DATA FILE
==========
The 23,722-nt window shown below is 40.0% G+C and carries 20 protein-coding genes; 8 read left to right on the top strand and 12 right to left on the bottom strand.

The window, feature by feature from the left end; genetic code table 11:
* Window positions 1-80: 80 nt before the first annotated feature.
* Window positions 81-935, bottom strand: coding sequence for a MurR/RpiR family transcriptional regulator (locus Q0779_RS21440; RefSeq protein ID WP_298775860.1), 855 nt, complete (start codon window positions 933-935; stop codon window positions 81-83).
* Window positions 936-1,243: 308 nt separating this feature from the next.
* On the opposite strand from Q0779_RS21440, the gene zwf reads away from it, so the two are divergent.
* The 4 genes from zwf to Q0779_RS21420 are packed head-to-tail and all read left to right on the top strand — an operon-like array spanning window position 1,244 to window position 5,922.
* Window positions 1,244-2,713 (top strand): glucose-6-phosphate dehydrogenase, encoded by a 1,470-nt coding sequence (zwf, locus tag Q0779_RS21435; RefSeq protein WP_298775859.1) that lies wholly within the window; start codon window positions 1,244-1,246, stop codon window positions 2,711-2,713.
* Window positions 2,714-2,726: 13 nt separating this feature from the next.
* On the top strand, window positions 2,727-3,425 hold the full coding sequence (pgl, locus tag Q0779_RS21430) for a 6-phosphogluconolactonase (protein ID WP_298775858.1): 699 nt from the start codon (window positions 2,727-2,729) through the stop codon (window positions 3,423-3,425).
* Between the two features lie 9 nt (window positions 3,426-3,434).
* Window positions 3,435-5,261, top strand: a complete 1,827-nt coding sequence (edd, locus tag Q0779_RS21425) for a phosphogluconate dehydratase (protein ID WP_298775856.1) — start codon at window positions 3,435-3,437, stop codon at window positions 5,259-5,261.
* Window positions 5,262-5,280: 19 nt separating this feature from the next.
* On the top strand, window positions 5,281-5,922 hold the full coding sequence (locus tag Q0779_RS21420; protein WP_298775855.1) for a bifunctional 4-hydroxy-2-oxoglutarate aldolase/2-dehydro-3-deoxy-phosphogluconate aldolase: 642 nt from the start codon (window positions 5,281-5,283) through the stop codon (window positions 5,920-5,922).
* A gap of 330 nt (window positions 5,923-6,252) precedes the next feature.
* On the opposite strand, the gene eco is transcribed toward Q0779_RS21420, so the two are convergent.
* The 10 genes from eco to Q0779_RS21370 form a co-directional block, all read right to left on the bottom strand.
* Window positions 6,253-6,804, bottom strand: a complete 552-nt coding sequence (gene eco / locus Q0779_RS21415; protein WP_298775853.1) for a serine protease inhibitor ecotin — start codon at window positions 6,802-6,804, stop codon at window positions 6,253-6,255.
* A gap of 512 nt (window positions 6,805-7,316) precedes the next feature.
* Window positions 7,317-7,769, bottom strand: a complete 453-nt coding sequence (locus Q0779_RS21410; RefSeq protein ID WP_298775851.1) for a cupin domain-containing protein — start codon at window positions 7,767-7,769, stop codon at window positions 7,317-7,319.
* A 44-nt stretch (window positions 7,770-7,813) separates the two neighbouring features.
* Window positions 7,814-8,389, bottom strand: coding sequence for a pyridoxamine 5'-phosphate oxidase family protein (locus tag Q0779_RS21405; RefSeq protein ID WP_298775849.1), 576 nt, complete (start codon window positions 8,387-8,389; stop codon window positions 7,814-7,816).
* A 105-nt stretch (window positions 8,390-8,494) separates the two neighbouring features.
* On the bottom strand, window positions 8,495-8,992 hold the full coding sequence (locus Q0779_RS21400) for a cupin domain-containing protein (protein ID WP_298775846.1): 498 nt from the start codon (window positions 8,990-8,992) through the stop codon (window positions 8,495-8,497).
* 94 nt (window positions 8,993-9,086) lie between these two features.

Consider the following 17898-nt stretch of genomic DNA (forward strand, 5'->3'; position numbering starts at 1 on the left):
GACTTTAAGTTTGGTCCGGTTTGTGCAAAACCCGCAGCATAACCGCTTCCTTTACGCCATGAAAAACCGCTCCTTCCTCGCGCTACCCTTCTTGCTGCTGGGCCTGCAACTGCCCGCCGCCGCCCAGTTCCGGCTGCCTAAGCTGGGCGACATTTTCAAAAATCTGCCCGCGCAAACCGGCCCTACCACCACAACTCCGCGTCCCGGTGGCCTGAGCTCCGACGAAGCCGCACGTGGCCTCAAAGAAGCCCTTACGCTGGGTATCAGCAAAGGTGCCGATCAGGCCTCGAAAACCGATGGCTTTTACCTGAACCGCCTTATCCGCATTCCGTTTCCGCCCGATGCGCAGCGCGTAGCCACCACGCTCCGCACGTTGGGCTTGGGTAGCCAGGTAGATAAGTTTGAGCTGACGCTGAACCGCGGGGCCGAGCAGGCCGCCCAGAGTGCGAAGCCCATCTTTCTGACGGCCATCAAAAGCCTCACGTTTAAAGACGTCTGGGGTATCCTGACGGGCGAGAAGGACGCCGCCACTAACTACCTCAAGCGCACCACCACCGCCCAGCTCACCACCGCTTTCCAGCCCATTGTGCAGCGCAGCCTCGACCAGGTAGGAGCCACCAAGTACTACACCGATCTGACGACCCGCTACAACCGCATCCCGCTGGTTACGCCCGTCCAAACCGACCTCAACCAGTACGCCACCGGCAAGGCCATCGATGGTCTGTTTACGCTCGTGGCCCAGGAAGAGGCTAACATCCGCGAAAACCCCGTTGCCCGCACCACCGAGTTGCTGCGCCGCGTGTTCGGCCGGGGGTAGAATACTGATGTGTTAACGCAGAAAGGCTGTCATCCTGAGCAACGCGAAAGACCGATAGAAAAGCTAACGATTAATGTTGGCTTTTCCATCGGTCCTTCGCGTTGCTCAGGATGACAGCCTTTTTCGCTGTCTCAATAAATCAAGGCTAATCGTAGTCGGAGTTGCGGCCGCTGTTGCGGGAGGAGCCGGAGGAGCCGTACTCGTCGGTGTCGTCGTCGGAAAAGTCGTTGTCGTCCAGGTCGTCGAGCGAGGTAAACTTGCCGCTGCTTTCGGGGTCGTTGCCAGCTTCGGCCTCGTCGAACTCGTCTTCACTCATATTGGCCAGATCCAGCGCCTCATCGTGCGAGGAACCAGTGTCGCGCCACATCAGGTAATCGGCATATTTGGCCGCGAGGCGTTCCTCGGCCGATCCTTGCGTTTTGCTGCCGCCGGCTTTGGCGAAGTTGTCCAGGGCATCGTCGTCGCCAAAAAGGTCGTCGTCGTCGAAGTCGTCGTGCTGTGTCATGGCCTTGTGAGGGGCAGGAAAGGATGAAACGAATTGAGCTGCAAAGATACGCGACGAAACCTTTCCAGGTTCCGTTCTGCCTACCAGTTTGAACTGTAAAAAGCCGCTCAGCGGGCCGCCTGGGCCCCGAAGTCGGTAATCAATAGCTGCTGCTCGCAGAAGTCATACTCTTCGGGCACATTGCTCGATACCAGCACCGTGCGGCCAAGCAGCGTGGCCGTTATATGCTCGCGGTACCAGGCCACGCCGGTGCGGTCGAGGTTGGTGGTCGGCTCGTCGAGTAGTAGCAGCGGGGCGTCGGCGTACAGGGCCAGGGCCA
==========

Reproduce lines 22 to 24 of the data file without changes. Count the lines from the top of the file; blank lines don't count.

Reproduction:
* Window positions 7,814-8,389, bottom strand: coding sequence for a pyridoxamine 5'-phosphate oxidase family protein (locus tag Q0779_RS21405; RefSeq protein ID WP_298775849.1), 576 nt, complete (start codon window positions 8,387-8,389; stop codon window positions 7,814-7,816).
* A 105-nt stretch (window positions 8,390-8,494) separates the two neighbouring features.
* On the bottom strand, window positions 8,495-8,992 hold the full coding sequence (locus Q0779_RS21400) for a cupin domain-containing protein (protein ID WP_298775846.1): 498 nt from the start codon (window positions 8,990-8,992) through the stop codon (window positions 8,495-8,497).